Metals play many important roles in biological systems, but if levels are uncontrolled, they can cause cellular damage. It is thought that imbalances in metals play a role in neurodegenerative diseases such as Alzheimer’s. In order to better understand how metals can cause disease, it is important to be able to visualise how metal ions accumulate and move in cells. This project will involve the design of fluorescent sensors that bind selectively to biologically-important metal ions such as copper, iron and nickel, and report on the presence of the ion by a characteristic change in fluorescence emission. We will study the fluorescence behaviour of these sensors, and then measure their emission in cells by confocal microscopy.

This project will involve synthesis and fluorescence spectroscopy, with an option to observe biological studies.

Simulation of crystallization in molecular liquids

The kinetics of crystallization in a molecular liquid depends on the both the rate of molecular translations and rotations and the complexity of the crystal structure being formed. Computer simulations provide a unique insight into how these factors contribute to the rate at which a molecular crystal can grow. In this project a student will use existing software to model the crystal growth of a model molecule. Some familiarity with computer programming is helpful but not necessary.

Synthesis of block copolymers using ATRP 

Do you want to learn how to transfer liquid building blocks into solid polymer chains? During this project you will learn how to master a polymerisation technique called atom radical transfer polymerisation, short ATRP. Today, ATRP is one of the most commonly used polymerisation techniques and allows tailor-made polymer synthesis. You will polymerise monomers into block copolymers and analyse your produced macromolecules using various techniques, such as nuclear magnetic resonance (NMR) spectroscopy and size exclusion chromatography (SEC). 

pH-responsive block copolymers using RAFT 

Do you want to learn how to make micelles that respond to pH changes? During this project you will learn how to master a polymerisation technique called reversible addition-fragmentation chain-transfer (RAFT) polymerisation. Did you know that RAFT was invented in Australia? Within this project, you will polymerise monomers into block copolymers which can assemble into micelles in water. You will also analyse your produced materials using various techniques, such as nuclear magnetic resonance (NMR) spectroscopy, size exclusion chromatography (SEC), dynamic light scattering (DLS) and a Zeta sizer.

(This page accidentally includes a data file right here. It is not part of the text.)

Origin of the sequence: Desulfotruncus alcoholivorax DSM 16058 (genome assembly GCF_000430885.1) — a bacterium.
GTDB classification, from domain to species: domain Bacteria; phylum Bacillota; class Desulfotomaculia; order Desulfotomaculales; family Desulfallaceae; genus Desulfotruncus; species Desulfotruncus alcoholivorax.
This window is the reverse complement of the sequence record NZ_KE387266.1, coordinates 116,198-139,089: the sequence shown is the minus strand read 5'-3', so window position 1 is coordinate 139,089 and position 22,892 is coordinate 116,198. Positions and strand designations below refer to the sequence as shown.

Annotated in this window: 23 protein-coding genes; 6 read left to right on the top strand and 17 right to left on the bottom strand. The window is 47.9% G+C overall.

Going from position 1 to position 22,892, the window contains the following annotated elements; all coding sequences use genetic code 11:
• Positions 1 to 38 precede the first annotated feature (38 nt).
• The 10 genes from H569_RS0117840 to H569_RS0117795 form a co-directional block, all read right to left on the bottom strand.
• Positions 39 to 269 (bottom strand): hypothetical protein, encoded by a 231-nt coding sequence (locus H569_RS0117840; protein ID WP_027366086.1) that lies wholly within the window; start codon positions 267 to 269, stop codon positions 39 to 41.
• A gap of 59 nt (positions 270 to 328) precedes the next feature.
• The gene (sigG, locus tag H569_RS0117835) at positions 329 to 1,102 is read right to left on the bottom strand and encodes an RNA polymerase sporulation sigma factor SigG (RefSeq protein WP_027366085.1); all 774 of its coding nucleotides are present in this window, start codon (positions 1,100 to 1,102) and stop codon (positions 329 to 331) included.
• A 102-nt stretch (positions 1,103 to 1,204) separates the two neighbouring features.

New medicines for the treatment of tuberculosis

We have discovered a new class of molecules that have potent antibiotic activity against Mycobacterium tuberculosis (M. tb.) the causative agent of tuberculosis (TB). These compounds are structurally unrelated to any other used drug in the clinic or in development for the treatment of TB. Our new compounds are macrocyclic polyamines and their metal complexes, very unusual drug candidates. We are currently investigating which parts of the molecule are required for activity, and working out how these compounds kill mycobacteria. 

As a Summer Scholar on this project, you will synthesise new molecules for testing against M. tb., gaining experience in organic synthesis, purification techniques and spectroscopy (in particular 1H and 13C NMR, IR and mass spectrometry).

Cobalt(III) complexes for drug delivery 

Research in my group focuses on the development of new and selective anticancer agents. Developing anticancer agents that can act on a tumour without affecting healthy cells is a major challenge in drug design. We are developing transition metal complexes as inert prodrugs of anticancer agents then using a range of methods to selectively release the anticancer agent in a tumour cell. The research projects in this area combine inorganic and organic synthesis with a range of spectroscopic and analytical techniques.

Certain diseases, such as cancers and tuberculosis, have regions of cells with very low oxygen concentrations (hypoxia) due to poor blood supply. These cells are some of the most difficult to treat and are resistant to most commonly used chemotherapeutics. We can take advantage of this hypoxic environment by designing prodrugs that are inert under oxygenated conditions but labile in a hypoxic, reducing environment. We are using cobalt(III) prodrugs for this purpose, which are highly inert under normal oxygenated conditions but are reduced to labile cobalt(II) in hypoxic tumour cells. Projects in this area will involve the synthesising of new cobalt-drug complexes, with particular focus on using fluorescent tags to allow the complexes to be tracked in tumour cells.